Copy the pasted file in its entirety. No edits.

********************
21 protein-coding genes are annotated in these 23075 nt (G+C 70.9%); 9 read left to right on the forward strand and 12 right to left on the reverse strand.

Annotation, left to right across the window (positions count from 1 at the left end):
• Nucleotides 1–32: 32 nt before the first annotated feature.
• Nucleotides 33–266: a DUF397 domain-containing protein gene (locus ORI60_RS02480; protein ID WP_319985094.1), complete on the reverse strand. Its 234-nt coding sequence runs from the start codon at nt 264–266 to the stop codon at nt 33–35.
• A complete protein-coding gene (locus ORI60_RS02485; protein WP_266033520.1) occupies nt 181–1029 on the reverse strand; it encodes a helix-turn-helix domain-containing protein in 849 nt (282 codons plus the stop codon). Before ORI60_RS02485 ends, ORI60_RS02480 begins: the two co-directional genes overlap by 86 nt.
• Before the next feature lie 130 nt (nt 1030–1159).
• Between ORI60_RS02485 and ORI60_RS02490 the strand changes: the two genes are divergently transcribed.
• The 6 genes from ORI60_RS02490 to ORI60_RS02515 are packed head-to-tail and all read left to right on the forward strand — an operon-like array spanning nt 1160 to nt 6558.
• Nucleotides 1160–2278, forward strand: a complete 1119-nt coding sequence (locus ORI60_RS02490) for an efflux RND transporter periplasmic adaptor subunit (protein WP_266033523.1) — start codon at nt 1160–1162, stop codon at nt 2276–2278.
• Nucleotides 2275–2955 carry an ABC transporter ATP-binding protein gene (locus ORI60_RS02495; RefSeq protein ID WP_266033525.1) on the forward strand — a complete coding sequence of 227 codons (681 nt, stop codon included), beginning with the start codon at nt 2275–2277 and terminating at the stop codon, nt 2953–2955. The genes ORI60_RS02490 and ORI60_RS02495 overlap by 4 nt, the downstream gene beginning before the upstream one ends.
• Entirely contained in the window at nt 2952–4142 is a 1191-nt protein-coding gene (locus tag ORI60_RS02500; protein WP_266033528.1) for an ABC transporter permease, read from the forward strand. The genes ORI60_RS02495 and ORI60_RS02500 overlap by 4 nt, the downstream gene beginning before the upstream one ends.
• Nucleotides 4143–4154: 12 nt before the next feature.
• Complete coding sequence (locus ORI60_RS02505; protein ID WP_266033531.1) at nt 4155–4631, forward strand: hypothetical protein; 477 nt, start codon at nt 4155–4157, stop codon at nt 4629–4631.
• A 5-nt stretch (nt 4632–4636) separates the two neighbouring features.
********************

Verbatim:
21 protein-coding genes are annotated in these 23075 nt (G+C 70.9%); 9 read left to right on the forward strand and 12 right to left on the reverse strand.

Annotation, left to right across the window (positions count from 1 at the left end):
• Nucleotides 1–32: 32 nt before the first annotated feature.
• Nucleotides 33–266: a DUF397 domain-containing protein gene (locus ORI60_RS02480; protein ID WP_319985094.1), complete on the reverse strand. Its 234-nt coding sequence runs from the start codon at nt 264–266 to the stop codon at nt 33–35.
• A complete protein-coding gene (locus ORI60_RS02485; protein WP_266033520.1) occupies nt 181–1029 on the reverse strand; it encodes a helix-turn-helix domain-containing protein in 849 nt (282 codons plus the stop codon). Before ORI60_RS02485 ends, ORI60_RS02480 begins: the two co-directional genes overlap by 86 nt.
• Before the next feature lie 130 nt (nt 1030–1159).
• Between ORI60_RS02485 and ORI60_RS02490 the strand changes: the two genes are divergently transcribed.
• The 6 genes from ORI60_RS02490 to ORI60_RS02515 are packed head-to-tail and all read left to right on the forward strand — an operon-like array spanning nt 1160 to nt 6558.
• Nucleotides 1160–2278, forward strand: a complete 1119-nt coding sequence (locus ORI60_RS02490) for an efflux RND transporter periplasmic adaptor subunit (protein WP_266033523.1) — start codon at nt 1160–1162, stop codon at nt 2276–2278.
• Nucleotides 2275–2955 carry an ABC transporter ATP-binding protein gene (locus ORI60_RS02495; RefSeq protein ID WP_266033525.1) on the forward strand — a complete coding sequence of 227 codons (681 nt, stop codon included), beginning with the start codon at nt 2275–2277 and terminating at the stop codon, nt 2953–2955. The genes ORI60_RS02490 and ORI60_RS02495 overlap by 4 nt, the downstream gene beginning before the upstream one ends.
• Entirely contained in the window at nt 2952–4142 is a 1191-nt protein-coding gene (locus tag ORI60_RS02500; protein WP_266033528.1) for an ABC transporter permease, read from the forward strand. The genes ORI60_RS02495 and ORI60_RS02500 overlap by 4 nt, the downstream gene beginning before the upstream one ends.
• Nucleotides 4143–4154: 12 nt before the next feature.
• Complete coding sequence (locus ORI60_RS02505; protein ID WP_266033531.1) at nt 4155–4631, forward strand: hypothetical protein; 477 nt, start codon at nt 4155–4157, stop codon at nt 4629–4631.
• A 5-nt stretch (nt 4632–4636) separates the two neighbouring features.